Initially, most authors considered laparoscopic liver resection suitable only for benign lesions and for minor or wedge resections. However, in recent years, laparoscopic resection has been extended to more complex interventions such as major liver resection and malignant lesions [468].
This study aimed to describe the experience and the results of laparoscopic liver resection at a single centre over 12 years.

Patients and methods

The medical records of all patients who underwent liver operations between January 2005 and December 2016 at the University Hospital of Basel were reviewed retrospectively.
Cases were identified with a keyword search of our electronic health records.
All surgical procedures intended to perform any operation other than liver resection were excluded from the study.
From the 274 liver interventions selected, we chose those operations performed by minimally invasive (laparoscopic) surgery. Cases converted to open surgery were included in the study and constitute the conversion rate from laparoscopic to open surgery.
At our institution, three surgeons operate together to perform this type of surgery.
The operations included in the study were performed by a total of 15 different lead surgeons. Among these, three performed more than five operations as lead surgeon. Seven other surgeons were first assistant for more than five procedures.
Laparoscopic resection was performed under carbon dioxide pneumoperitoneum, with an intra-abdominal pressure of between 12 and 16 mm Hg. Four to six ports and a 30-degree laparoscope were generally used. Ultrasonographic exploration of the liver was performed before resection. An ultrasonic dissector (Thunderbeat; Olympus) or a harmonic scalpel (Ultracision; Ethicon) were used for parenchymal transection. Portal pedicles were sealed with clips or staplers and hepatic veins were divided using a linear stapler. Coagulation was performed with bipolar coagulation and an argon beamer. The resected liver specimen was extracted using an endobag, either through the umbilical access of the laparoscope or along a suprapubic horizontal incision. Abdominal drainage was usually omitted.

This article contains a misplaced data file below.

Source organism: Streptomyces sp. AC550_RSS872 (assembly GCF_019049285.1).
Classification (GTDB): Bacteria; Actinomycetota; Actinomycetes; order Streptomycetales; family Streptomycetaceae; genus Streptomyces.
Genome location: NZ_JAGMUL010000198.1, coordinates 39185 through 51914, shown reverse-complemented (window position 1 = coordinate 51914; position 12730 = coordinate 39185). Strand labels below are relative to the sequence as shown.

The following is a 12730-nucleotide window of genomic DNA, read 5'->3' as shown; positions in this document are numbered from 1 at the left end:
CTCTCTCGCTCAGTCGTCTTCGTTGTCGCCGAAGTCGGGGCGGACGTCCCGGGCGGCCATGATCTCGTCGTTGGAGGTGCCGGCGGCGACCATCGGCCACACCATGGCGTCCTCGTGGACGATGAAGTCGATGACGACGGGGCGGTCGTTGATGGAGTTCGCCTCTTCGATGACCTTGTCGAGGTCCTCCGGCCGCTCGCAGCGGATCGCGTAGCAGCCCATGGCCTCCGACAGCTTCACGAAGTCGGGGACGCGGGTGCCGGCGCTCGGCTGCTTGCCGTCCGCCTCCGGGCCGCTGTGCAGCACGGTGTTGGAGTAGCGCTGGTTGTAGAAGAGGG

We present the following data: the conversion rate from laparoscopy to open surgery, the duration of the surgical operation, the postoperative complications, the hospital length of stay after the operation and the mean surgical margin for malignant lesions.
Patients’ baseline data, including demographics (age at time of surgery, patient’s sex), lesion pathology, location of lesions and extent of liver resection, were also extracted from the medical records and are presented in the results.
The Ethics Committee of Northwest and Central Switzerland evaluated our study and concluded that it fulfils the ethical and scientific standards for research according to the Human Research Act.


Between January 2005 and December 2016, 274 liver operations were performed at the University Hospital of Basel: 201 operations were performed by open surgery (73%) and 73 by laparoscopy (27%).
The 73 laparoscopic liver surgeries included 69 liver resections, one biopsy, one diagnostic laparoscopy and two diagnostic laparoscopies with biopsy.
The selected 69 laparoscopic liver resections were performed in 65 patients (38 men and 27 women) with a median age of 59 (range 29-85) years. Four patients were operated on twice during the study period.
Forty resections (58% of the 69 cases) were performed for malignant lesions and 29 (42%) for benign diseases (table 1).